Voss watched Steph work for a moment before rapping on the door frame. Steph laid her silver chisel down and stepped back from her work bench. Voss stepped up at her wave and took a long look at Steph’s thesis project.
“Afternoon Professor,” Steph said. “I’ve made a lot of progress in the last week.”
“I can see that,” Voss replied. The pygmy dragon skeleton’s wings were fully wired, the necessary rune work adorned the skull, and the ribcage and arms had been fully constructed. But it was still only half constructed.
“I thought you had the tail and haunches roughed in a week or two ago,” he commented as he took a closer look at the rune work on the skull.
“Well, I did, but I found a more streamlined version of the rune work-“
Voss barely listened. He hid his sigh. Steph was backtracking again.
He interrupted her explanation. “Steph, constructing the dragon is only the basics. You haven’t started any of the ritual work or incantations.”
Steph moved to the workbench and began aligning her tools. “I’ll work on the dragon over winter break and have it done before spring term. Most people don’t start ritual work until then. I’m a little behind, but I can’t say I’m surprised, I did want to tackle something difficult, there were bound to be setbacks.”
“I know exactly how complicated your senior project is. I signed off on it because I believe you capable of completing it. I still don’t doubt your skill or ingenuity.”
Steph glanced over from her tools and Voss held her gaze. “That said,” he continued. “I have some concerns about your progress.”
“I promise I’ll catch up. I know I’m lagging, but-“
“Steph.” Voss rubbed his forehead. “I want you to audit the Death Rites 101 class.”
Steph frowned. “Professor Anderson already has a TA. Unless Leandra quit on her, is everything alright?”
“Leandra is still Professor Anderson’s TA. I said I want you to audit. Sit in on the class as if you were taking it again.”
“You want me to take Death Rites 101? I placed out of that freshman year, it isn’t a requirement.” Steph folded her arms.
“Hear me out.” He waited for her slight nod before continuing. “You are tackling a difficult necromantic fusion project. You have stopped and started multiple times during the process in order to make incremental and often times irrelevant changes. In short, you’re delaying. By all accounts, even with a project this challenging, you should have finished your articulation a month ago. Think of Death Rites as going back to the basics, becoming comfortable with broad theory as a break from your project, but still in the mind set.”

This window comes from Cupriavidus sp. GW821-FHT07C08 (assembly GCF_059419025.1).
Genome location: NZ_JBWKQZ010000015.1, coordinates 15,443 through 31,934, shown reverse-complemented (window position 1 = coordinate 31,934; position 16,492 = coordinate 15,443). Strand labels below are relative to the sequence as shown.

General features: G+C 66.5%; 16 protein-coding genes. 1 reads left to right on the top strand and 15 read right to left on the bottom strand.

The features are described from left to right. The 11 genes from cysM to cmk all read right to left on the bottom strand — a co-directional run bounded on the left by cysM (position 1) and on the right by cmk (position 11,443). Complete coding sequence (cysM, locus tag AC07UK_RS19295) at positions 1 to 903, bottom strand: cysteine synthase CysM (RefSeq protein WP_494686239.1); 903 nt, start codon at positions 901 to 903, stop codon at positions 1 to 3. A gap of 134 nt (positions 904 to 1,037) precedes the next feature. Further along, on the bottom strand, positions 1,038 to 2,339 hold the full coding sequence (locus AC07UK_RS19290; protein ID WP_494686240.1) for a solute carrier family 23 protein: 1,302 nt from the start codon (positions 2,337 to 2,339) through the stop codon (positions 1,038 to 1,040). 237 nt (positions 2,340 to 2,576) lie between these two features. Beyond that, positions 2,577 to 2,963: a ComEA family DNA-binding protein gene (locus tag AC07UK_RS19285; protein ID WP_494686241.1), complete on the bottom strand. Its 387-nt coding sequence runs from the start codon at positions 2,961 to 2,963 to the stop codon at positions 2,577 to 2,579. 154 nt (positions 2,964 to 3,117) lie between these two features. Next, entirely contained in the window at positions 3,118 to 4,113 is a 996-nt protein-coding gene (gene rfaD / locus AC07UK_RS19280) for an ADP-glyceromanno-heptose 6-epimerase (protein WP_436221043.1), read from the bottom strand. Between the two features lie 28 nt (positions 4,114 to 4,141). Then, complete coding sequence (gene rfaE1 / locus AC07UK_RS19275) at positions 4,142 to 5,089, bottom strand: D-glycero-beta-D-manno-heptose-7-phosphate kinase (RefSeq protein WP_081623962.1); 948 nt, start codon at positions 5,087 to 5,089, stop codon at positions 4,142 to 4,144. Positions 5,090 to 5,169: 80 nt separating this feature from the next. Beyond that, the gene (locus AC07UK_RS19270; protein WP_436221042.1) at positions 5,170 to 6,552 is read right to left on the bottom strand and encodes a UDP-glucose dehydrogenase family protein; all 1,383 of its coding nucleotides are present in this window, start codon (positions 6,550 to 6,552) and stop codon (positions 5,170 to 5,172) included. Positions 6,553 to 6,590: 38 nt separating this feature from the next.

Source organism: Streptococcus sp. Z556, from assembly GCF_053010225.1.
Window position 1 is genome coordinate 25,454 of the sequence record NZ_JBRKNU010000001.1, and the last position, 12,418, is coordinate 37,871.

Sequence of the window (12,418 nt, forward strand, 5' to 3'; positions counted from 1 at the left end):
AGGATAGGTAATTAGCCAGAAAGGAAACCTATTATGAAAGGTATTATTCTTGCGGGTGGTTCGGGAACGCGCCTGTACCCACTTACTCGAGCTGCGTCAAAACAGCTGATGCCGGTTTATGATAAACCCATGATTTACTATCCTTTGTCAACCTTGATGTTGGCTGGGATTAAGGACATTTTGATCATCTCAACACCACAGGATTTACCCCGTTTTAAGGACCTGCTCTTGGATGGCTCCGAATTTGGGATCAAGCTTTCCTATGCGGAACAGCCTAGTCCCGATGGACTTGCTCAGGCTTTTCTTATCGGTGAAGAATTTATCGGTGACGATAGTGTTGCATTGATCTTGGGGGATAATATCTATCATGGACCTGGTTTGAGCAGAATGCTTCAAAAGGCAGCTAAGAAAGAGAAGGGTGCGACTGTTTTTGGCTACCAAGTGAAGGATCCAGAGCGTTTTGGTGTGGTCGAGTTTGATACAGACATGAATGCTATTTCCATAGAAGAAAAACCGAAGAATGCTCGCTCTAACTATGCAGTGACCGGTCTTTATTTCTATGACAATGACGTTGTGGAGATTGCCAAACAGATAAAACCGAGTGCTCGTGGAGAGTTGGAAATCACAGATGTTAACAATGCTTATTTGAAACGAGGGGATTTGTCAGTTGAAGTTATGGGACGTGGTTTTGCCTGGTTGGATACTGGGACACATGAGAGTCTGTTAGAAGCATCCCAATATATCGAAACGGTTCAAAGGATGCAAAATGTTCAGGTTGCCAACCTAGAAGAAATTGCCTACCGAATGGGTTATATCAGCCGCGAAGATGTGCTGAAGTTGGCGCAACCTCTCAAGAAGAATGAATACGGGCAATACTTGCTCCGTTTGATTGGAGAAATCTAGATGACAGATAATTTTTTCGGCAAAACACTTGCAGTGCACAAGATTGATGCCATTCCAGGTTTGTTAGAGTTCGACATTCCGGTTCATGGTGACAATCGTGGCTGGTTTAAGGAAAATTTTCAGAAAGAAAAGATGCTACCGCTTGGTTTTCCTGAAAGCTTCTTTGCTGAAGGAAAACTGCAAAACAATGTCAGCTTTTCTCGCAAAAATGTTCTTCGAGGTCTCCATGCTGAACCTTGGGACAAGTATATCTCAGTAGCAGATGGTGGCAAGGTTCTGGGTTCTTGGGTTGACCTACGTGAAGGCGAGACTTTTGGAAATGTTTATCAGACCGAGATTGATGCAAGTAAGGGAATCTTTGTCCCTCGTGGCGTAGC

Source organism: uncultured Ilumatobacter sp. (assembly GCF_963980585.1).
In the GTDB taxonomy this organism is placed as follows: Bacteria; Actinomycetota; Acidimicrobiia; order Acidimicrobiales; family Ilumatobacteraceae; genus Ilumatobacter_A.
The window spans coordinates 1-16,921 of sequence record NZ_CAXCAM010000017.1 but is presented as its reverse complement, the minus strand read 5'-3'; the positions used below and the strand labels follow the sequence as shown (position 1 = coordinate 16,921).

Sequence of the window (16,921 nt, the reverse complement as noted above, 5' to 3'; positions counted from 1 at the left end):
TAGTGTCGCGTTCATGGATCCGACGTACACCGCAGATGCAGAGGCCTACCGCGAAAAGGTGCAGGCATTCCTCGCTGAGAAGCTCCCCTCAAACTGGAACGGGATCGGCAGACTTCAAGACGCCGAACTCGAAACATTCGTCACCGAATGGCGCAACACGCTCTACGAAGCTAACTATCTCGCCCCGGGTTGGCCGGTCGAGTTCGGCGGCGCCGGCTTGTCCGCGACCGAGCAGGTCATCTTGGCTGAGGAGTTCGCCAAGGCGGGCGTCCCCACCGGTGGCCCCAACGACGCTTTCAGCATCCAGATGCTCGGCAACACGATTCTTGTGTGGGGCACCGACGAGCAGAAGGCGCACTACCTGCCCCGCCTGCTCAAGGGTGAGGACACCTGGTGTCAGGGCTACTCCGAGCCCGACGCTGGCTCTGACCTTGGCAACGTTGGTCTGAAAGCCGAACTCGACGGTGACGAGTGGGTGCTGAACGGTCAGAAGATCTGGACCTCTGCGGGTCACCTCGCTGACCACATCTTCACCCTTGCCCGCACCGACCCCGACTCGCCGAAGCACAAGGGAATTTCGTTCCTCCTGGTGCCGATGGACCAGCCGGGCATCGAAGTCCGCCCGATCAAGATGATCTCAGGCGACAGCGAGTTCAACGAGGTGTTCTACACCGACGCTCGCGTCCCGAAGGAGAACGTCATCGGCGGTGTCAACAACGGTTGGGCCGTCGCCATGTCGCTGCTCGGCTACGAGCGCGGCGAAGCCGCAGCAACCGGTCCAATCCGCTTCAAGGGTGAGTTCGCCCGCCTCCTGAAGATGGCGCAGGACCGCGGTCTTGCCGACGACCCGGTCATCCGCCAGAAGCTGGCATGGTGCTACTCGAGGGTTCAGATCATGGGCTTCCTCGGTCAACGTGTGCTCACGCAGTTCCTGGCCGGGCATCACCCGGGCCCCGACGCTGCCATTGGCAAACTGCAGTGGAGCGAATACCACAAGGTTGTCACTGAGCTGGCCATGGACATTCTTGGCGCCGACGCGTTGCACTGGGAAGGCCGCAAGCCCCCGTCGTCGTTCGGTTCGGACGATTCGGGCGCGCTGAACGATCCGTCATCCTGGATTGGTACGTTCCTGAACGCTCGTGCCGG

“I understand the theory, Professor Voss. I know what I need to do I just want to do it in the best way possible. Auditing a beginner class is a waste of my time I could be spending on my project.”
Voss took a good look at the stubborn line of Steph’s shoulders. “Take the class or I walk. I think it’s that important, Steph.” He would hate leaving. It was in the line of his back and the way he leaned his elbows against the table. And his sincerity was in the angle of his feet and the regret in his eyes.
“Why? Why is it that important?” She would have to take it. No other professor could support her project the way Voss could. Every other professor would want to know why.
“Because you’ve lost touch with the purpose of the work, and you won’t hear it from me. So I am doing what I can. I’ll give you lab access over break and another set of incumni stones after you sign.” He removed the audit papers from his robe pocket and extended them to Steph.
She took them. She scrawled her name on the audit papers and thrust them back at him.
“I’m taking this up with the academic council as interference with personal research.”
Voss nodded and left. She would take the class. He would face the council and the inevitable reprimand. It wasn’t his place to talk to students about problems, and Steph was denying she had any so violently he’d barely gotten her signature. Death’s gate, but he hoped this worked.